A forward-looking government health policy and resource-allocation plan, as well as a healthy reimbursement environment, are critical factors in encouraging the introduction of advanced new medical devices and new medical technology. The committee commends the National Health Insurance Administration (NHIA) for modifying the Price-Volume Survey (PVS) mechanism for special materials to improve the reimbursement environment in recent years. In addition, establishment of an e-submission system for medical device reimbursement applications has increased the transparency of the review process.
Several significant changes occurred in NHI policies in 2019. For example, when revisions to the Balance Billing regulation accelerated NHI’s adoption of innovative medical devices, the operating mechanism for Price Volume Agreements (PVAs) – after many years of implementation – was changed at the same time. The new PVA principle increases manufacturers’ responsibility to evaluate the financial impact on NHI of reimbursement for new-function special materials. Having a smooth communication channel between the health authority and industry will help industry to better understand government policy objectives and implementation schedules, and to adjust their market plans in a timely manner.
The Committee therefore recommends that the health authorities increase the frequency of communication with industry, listening to industry opinions and providing sufficient grace period before implementation of major policies changes or revised regulations. We also urge NHIA to publish such NHI statistical information as the volume of medical service utilization and procedures, the special material utilization in each functional category, and Health Technology Assessment (HTA) reports for evaluating the new medical-service fee schedule. Access to that data will enable manufacturers to provide a more comprehensive and accurate analysis on new-device reimbursement applications.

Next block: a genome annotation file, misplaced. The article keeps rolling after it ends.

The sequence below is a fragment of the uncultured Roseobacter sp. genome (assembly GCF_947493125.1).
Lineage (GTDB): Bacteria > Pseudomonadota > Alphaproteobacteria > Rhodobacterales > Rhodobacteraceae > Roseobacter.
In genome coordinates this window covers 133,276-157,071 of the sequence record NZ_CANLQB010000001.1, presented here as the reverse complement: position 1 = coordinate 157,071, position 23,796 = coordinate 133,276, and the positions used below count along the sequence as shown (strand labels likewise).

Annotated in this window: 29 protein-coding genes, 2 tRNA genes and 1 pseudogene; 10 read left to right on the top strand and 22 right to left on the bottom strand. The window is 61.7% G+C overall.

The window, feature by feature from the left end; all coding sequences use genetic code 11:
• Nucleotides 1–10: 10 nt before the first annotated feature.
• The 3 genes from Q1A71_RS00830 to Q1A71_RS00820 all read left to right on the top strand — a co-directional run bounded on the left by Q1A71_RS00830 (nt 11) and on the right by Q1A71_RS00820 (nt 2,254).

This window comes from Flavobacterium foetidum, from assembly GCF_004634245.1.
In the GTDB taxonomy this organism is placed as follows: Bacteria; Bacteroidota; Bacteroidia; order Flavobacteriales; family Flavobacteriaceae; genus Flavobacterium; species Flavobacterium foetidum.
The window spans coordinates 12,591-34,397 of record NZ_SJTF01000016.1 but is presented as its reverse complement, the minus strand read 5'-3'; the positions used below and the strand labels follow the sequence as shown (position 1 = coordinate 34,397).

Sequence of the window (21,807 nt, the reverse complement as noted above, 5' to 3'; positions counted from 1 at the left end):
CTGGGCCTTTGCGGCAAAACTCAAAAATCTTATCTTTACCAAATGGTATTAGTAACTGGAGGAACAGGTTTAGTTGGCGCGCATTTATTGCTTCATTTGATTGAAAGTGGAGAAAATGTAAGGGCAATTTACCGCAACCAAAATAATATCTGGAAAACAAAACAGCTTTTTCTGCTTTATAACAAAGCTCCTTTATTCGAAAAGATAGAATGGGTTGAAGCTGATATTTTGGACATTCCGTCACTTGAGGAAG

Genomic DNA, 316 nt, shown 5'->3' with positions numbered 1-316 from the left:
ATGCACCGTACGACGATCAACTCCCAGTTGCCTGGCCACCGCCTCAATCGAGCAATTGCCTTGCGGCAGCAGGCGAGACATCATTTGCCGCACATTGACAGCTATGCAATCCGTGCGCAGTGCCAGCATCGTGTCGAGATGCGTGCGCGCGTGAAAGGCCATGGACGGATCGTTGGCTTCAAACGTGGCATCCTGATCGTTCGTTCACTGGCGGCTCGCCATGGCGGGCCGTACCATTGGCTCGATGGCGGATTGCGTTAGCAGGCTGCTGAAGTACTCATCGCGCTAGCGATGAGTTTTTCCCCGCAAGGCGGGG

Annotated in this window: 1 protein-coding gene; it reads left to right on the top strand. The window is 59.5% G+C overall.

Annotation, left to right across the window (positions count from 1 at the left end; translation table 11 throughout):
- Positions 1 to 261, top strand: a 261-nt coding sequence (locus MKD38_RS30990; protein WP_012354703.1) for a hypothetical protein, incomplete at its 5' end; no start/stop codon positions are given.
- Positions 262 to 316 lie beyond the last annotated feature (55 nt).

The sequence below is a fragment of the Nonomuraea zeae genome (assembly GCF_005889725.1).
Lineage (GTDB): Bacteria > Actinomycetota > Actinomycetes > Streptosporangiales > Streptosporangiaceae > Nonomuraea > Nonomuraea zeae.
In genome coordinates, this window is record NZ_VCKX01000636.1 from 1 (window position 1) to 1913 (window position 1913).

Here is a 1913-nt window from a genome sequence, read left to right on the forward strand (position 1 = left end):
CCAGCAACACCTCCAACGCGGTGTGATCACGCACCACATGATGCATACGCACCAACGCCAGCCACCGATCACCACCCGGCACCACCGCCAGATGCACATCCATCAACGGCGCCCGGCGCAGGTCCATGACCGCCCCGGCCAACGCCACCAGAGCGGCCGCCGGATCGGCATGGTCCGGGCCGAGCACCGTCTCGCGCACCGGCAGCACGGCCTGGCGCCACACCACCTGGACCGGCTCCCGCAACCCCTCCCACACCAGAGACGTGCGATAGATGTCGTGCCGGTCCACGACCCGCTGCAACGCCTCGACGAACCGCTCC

Suggestion 2: Accelerate the pre-market approval process.
2.1 Revise the QSD regulations.
Accept the Medical Device Single Audit Program (MDSAP) audit report as a substitute for the current FDA EIR mode under the QSD-simplification approach. Submission of an Establishment Inspection Report (EIR) from the U.S. Food and Drug Administration (FDA) is one of the essential requirements under Taiwan’s simplified QSD mode for auditing manufacturing sites located in the U.S. Since 2016, the U.S. FDA has recognized MDSAP audit reports as a substitute for EIRs. We urge TFDA to also accept MDSAP audit reports as a substitute for the FDA’s EIR report in applications for the simplified QSD mode.